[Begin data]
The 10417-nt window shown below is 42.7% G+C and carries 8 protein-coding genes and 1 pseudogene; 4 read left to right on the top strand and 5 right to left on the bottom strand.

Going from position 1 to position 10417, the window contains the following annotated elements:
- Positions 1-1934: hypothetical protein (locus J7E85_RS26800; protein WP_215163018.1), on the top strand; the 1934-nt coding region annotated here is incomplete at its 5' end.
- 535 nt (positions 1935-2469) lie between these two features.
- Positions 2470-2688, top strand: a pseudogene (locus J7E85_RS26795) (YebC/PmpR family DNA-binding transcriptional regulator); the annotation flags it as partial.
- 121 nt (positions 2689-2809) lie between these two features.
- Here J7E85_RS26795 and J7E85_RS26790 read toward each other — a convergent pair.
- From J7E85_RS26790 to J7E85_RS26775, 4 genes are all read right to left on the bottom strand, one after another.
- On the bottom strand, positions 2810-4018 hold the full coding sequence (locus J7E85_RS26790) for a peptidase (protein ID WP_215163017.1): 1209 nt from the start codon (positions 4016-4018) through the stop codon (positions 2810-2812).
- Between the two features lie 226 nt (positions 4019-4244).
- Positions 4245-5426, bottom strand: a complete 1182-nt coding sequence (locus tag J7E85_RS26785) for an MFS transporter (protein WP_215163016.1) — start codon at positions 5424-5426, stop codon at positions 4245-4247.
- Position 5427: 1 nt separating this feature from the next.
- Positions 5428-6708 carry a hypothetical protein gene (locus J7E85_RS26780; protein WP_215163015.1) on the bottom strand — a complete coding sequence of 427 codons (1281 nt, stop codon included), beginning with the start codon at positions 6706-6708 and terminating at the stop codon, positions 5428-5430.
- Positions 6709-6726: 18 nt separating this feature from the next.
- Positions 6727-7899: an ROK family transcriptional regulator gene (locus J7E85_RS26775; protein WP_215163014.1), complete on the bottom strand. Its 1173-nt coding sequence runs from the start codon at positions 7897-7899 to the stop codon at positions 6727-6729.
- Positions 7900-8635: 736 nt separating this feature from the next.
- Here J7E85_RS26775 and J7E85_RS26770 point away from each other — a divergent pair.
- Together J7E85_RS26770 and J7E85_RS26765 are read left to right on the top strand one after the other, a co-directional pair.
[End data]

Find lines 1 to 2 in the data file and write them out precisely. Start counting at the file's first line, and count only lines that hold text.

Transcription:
The 10417-nt window shown below is 42.7% G+C and carries 8 protein-coding genes and 1 pseudogene; 4 read left to right on the top strand and 5 right to left on the bottom strand.

Going from position 1 to position 10417, the window contains the following annotated elements: